A couple of years ago, Adam's mother started expressing discontent with her neighborhood. I was puzzled-- the neighborhood hadn't changed. Suddenly, she hated living there, with the crime and drugs and menacing guys lurking that had always been there. Sensing an opportunity, I suggested that she could find some good apartment deals on the northwest side-- Jefferson Park, Norwood Park, etc. I told her that she wouldn't pay much more, probably, than what she's paying now.
She checked into it and found a place in Norwood Park, a Chicago neighborhood that many police and firemen live in, that was $150 more than what she was paying in Humboldt Park. She told me, however, that she couldn't afford that-- she wanted to continue working part-time so she could bring our son to and from school, a goal I could agree with. $150 is about how much I make in a single shift at the resturant, my second job. It would mean picking up a single extra shift a month. I told her I would gladly pay the difference.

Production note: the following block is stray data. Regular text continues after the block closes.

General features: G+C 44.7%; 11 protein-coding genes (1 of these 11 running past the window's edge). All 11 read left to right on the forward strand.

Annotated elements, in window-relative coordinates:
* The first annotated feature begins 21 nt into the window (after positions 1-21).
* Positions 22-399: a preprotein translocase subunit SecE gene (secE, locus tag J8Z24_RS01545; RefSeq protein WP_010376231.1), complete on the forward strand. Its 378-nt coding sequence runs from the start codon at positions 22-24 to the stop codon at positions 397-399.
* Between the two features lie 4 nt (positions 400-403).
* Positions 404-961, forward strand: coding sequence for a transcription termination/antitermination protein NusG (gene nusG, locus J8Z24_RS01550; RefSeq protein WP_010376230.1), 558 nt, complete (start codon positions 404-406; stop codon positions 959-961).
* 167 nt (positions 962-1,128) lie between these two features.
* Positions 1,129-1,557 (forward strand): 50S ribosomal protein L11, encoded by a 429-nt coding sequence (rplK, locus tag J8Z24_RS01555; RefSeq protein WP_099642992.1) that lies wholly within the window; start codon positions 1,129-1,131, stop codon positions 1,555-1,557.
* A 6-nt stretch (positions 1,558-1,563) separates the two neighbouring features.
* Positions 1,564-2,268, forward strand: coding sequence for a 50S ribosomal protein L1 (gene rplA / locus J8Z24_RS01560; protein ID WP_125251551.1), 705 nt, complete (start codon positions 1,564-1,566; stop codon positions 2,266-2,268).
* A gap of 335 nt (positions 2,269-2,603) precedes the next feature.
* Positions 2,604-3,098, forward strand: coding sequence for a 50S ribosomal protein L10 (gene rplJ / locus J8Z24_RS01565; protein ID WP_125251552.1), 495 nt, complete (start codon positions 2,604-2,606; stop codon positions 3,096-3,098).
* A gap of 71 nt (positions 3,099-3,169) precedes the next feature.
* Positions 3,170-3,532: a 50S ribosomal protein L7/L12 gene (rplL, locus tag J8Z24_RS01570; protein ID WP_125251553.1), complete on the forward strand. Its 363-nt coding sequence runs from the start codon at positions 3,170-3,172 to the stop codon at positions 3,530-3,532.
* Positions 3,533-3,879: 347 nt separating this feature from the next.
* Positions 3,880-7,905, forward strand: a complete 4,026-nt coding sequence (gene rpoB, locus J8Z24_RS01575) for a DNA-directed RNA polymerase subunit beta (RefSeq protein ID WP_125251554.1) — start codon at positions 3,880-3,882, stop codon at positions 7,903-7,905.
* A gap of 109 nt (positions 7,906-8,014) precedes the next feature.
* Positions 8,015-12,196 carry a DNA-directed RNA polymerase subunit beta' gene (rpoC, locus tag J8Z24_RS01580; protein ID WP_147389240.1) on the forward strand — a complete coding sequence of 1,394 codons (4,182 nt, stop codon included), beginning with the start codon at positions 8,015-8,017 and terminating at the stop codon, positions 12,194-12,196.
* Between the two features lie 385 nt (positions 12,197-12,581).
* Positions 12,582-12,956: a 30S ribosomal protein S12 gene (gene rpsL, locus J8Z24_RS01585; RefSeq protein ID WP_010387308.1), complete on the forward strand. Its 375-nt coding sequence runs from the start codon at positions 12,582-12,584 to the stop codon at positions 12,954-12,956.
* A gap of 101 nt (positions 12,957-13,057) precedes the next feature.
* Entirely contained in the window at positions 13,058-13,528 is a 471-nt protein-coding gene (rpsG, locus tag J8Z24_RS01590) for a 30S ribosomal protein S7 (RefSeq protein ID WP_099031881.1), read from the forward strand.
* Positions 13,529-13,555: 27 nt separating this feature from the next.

I helped her move-- the worst move I've ever participated in. The big stuff got moved in a Uhaul, with some friends helping, but I had forgotten from when I lived with her that she has zero concept of packing. We moved the smaller stuff in about 100 small boxes, grocery bags, garbage bags-- whatever we could get our hands on-- in like 15 trips in our two tiny cars (this was before I had my truck). It took two evenings of this. I had to laugh, thinking that about 6 years earlier, we'd been in a bitter custody fight, and here I was helping her. Of course, it was really about helping my son.